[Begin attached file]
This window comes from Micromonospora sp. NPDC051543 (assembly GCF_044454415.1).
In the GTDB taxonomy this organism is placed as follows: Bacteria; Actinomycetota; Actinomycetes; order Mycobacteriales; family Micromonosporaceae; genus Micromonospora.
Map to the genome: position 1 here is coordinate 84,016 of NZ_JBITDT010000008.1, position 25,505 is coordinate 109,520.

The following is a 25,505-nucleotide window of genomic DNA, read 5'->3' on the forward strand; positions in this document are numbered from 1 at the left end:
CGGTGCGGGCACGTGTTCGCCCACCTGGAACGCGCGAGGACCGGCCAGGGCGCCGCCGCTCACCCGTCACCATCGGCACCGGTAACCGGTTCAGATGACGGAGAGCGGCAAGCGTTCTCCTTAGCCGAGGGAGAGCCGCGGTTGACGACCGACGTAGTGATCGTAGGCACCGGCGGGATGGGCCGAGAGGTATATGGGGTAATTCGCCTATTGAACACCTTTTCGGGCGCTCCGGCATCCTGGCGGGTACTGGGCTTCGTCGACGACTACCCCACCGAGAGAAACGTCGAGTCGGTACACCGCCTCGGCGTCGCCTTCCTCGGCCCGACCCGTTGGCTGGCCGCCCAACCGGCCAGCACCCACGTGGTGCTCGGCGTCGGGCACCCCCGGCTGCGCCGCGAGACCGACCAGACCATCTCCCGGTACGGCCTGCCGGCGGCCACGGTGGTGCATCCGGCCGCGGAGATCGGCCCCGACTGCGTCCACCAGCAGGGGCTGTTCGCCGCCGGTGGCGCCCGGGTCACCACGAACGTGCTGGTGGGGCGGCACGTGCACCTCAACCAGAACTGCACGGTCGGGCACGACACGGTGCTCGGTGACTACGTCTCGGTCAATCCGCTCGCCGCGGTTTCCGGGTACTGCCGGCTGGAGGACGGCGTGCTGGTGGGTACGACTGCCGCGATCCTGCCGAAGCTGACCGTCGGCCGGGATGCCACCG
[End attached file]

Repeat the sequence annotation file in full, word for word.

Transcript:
This window comes from Micromonospora sp. NPDC051543 (assembly GCF_044454415.1).
In the GTDB taxonomy this organism is placed as follows: Bacteria; Actinomycetota; Actinomycetes; order Mycobacteriales; family Micromonosporaceae; genus Micromonospora.
Map to the genome: position 1 here is coordinate 84,016 of NZ_JBITDT010000008.1, position 25,505 is coordinate 109,520.

The following is a 25,505-nucleotide window of genomic DNA, read 5'->3' on the forward strand; positions in this document are numbered from 1 at the left end:
CGGTGCGGGCACGTGTTCGCCCACCTGGAACGCGCGAGGACCGGCCAGGGCGCCGCCGCTCACCCGTCACCATCGGCACCGGTAACCGGTTCAGATGACGGAGAGCGGCAAGCGTTCTCCTTAGCCGAGGGAGAGCCGCGGTTGACGACCGACGTAGTGATCGTAGGCACCGGCGGGATGGGCCGAGAGGTATATGGGGTAATTCGCCTATTGAACACCTTTTCGGGCGCTCCGGCATCCTGGCGGGTACTGGGCTTCGTCGACGACTACCCCACCGAGAGAAACGTCGAGTCGGTACACCGCCTCGGCGTCGCCTTCCTCGGCCCGACCCGTTGGCTGGCCGCCCAACCGGCCAGCACCCACGTGGTGCTCGGCGTCGGGCACCCCCGGCTGCGCCGCGAGACCGACCAGACCATCTCCCGGTACGGCCTGCCGGCGGCCACGGTGGTGCATCCGGCCGCGGAGATCGGCCCCGACTGCGTCCACCAGCAGGGGCTGTTCGCCGCCGGTGGCGCCCGGGTCACCACGAACGTGCTGGTGGGGCGGCACGTGCACCTCAACCAGAACTGCACGGTCGGGCACGACACGGTGCTCGGTGACTACGTCTCGGTCAATCCGCTCGCCGCGGTTTCCGGGTACTGCCGGCTGGAGGACGGCGTGCTGGTGGGTACGACTGCCGCGATCCTGCCGAAGCTGACCGTCGGCCGGGATGCCACCG